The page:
This section is from the book "A Manual Of Home-Making", by Martha Van Rensselaer. Also available from Amazon: A Manual of Home-Making.
A sink without running water is unjustifiable for the busy housewife. A drain connection with a trap and a sanitary disposal outside for wastes should be provided. The best kind of sink and the proper height for placing it are discussed on page 108.
After each dishwashing, the sink should be washed with hot soapy water, and the sink-trap flushed with a generous supply of hot water. This trap must be cleaned occasionally with kerosene. At least one gallon of hot water should be poured down and while the pipe is still warm, one-half cup of kerosene poured in. This should stand for at least five minutes and then the trap may be flushed with a second gallon of hot water. A solution of washing-soda should not be used since it tends to form a hard soap with the grease and to stop up the pipe. Kerosene forms no soap, but simply an emulsion.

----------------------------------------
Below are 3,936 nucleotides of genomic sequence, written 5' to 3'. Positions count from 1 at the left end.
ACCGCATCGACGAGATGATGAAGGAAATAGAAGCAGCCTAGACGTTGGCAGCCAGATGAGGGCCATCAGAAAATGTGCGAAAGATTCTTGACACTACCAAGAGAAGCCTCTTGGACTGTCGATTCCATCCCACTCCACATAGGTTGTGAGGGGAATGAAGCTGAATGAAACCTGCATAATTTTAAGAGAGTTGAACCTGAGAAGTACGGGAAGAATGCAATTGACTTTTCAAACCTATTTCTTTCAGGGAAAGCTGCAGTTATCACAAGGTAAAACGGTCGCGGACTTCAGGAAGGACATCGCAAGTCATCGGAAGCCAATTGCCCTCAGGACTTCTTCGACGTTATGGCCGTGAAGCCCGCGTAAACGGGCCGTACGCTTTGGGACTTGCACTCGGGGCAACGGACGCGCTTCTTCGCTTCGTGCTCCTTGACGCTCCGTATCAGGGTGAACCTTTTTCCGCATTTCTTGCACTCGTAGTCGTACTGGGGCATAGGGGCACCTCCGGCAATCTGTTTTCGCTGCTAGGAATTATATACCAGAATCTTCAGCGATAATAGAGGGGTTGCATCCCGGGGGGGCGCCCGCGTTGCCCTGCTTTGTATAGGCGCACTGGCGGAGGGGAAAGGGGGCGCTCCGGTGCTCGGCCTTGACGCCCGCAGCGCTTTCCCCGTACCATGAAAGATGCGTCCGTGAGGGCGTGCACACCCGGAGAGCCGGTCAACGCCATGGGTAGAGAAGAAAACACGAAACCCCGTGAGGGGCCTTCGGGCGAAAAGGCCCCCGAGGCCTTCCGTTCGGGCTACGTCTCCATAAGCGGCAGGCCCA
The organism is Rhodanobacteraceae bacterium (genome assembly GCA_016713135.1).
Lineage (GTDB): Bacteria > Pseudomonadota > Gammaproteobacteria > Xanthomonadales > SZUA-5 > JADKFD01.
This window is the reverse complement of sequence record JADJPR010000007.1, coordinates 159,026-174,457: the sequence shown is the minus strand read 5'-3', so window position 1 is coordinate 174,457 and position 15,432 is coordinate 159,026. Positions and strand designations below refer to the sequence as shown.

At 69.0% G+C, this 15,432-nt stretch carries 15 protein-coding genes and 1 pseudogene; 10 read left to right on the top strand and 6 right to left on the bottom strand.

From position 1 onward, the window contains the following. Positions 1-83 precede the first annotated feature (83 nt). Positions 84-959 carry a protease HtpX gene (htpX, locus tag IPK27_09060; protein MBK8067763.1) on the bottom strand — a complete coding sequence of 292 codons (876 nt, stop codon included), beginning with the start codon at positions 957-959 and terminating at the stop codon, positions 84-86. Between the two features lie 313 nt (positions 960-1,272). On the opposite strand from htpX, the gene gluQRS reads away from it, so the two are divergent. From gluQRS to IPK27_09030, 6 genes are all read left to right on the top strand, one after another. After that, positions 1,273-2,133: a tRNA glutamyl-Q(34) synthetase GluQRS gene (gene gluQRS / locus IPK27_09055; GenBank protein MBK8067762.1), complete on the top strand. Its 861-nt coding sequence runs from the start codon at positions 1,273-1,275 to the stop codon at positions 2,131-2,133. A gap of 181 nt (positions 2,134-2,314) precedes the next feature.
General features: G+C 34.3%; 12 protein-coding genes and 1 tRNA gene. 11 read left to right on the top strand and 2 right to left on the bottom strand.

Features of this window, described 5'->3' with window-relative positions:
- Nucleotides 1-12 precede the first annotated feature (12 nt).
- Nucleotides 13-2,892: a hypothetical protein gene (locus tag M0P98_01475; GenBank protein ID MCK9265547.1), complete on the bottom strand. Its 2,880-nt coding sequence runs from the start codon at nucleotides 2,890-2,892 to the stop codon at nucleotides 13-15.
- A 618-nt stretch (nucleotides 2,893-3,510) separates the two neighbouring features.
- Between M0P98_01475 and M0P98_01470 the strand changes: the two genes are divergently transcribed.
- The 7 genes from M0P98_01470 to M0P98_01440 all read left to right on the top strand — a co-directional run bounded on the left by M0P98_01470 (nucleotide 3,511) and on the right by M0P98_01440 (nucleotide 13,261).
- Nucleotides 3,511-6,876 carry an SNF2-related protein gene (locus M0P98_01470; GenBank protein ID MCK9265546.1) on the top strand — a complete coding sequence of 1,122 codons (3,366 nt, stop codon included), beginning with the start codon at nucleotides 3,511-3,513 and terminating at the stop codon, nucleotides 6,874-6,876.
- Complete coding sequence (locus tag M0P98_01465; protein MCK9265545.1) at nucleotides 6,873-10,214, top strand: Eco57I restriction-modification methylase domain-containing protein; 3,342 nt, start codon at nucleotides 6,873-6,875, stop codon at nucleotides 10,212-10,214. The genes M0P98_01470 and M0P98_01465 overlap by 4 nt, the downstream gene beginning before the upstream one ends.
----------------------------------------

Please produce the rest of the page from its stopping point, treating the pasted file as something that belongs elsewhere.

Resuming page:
The sink should be kept so far as possible for purposes connected only with the preparation of food and the cleaning of dishes.
Painted walls and woodwork are most easily cleaned. They may be wiped with a broom covered with a soft cloth for frequent cleaning. A long-handled brush is better than a broom. Occasionally they may be scrubbed with a soft brush, warm water and borax, and rinsed before being dried.
Floor finishes best adapted for the kitchen are discussed on page 117. A mop-wringer is a great convenience in the work of mopping the kitchen floor.
Since the aim of dishwashing is to clean the dishes and to kill the bacteria that may be present by the use of soapsuds and scalding water, special care should be taken in case of ton-silitis, colds, and other infectious diseases. Unless the dishes of the patient are boiled, the germs may infect the whole family.
The roller towel for family use as well as the common drink-ing-cup must be discarded, if the health of the family is to be safeguarded.
Washable work dresses are the only kind suitable for wearing in a kitchen. They have been proved to be economical of both money and time. They may be made of various inexpensive and satisfactory materials (page 368). Short sleeves and turndown collars or no collars at all add to the comfort of the worker. The design should be the simplest possible.